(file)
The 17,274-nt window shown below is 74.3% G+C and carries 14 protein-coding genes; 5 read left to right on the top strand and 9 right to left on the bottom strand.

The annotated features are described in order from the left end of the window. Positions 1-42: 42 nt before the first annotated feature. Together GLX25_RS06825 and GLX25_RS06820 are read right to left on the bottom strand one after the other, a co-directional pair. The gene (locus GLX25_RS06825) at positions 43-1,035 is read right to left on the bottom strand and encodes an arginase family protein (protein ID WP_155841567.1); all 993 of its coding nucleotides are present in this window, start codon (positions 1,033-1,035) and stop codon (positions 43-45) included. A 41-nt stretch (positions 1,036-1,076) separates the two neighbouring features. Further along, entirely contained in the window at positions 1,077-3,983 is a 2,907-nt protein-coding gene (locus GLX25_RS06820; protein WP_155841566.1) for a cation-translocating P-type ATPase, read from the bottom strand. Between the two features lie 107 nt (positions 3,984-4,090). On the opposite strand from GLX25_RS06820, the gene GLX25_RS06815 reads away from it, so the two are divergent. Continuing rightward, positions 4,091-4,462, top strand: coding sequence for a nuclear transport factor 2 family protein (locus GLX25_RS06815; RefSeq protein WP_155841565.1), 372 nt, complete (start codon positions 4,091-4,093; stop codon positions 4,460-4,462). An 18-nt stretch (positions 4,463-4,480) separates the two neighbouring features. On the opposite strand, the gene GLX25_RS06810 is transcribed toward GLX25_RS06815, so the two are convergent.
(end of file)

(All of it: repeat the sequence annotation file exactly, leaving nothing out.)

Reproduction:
The 17,274-nt window shown below is 74.3% G+C and carries 14 protein-coding genes; 5 read left to right on the top strand and 9 right to left on the bottom strand.

The annotated features are described in order from the left end of the window. Positions 1-42: 42 nt before the first annotated feature. Together GLX25_RS06825 and GLX25_RS06820 are read right to left on the bottom strand one after the other, a co-directional pair. The gene (locus GLX25_RS06825) at positions 43-1,035 is read right to left on the bottom strand and encodes an arginase family protein (protein ID WP_155841567.1); all 993 of its coding nucleotides are present in this window, start codon (positions 1,033-1,035) and stop codon (positions 43-45) included. A 41-nt stretch (positions 1,036-1,076) separates the two neighbouring features. Further along, entirely contained in the window at positions 1,077-3,983 is a 2,907-nt protein-coding gene (locus GLX25_RS06820; protein WP_155841566.1) for a cation-translocating P-type ATPase, read from the bottom strand. Between the two features lie 107 nt (positions 3,984-4,090). On the opposite strand from GLX25_RS06820, the gene GLX25_RS06815 reads away from it, so the two are divergent. Continuing rightward, positions 4,091-4,462, top strand: coding sequence for a nuclear transport factor 2 family protein (locus GLX25_RS06815; RefSeq protein WP_155841565.1), 372 nt, complete (start codon positions 4,091-4,093; stop codon positions 4,460-4,462). An 18-nt stretch (positions 4,463-4,480) separates the two neighbouring features. On the opposite strand, the gene GLX25_RS06810 is transcribed toward GLX25_RS06815, so the two are convergent.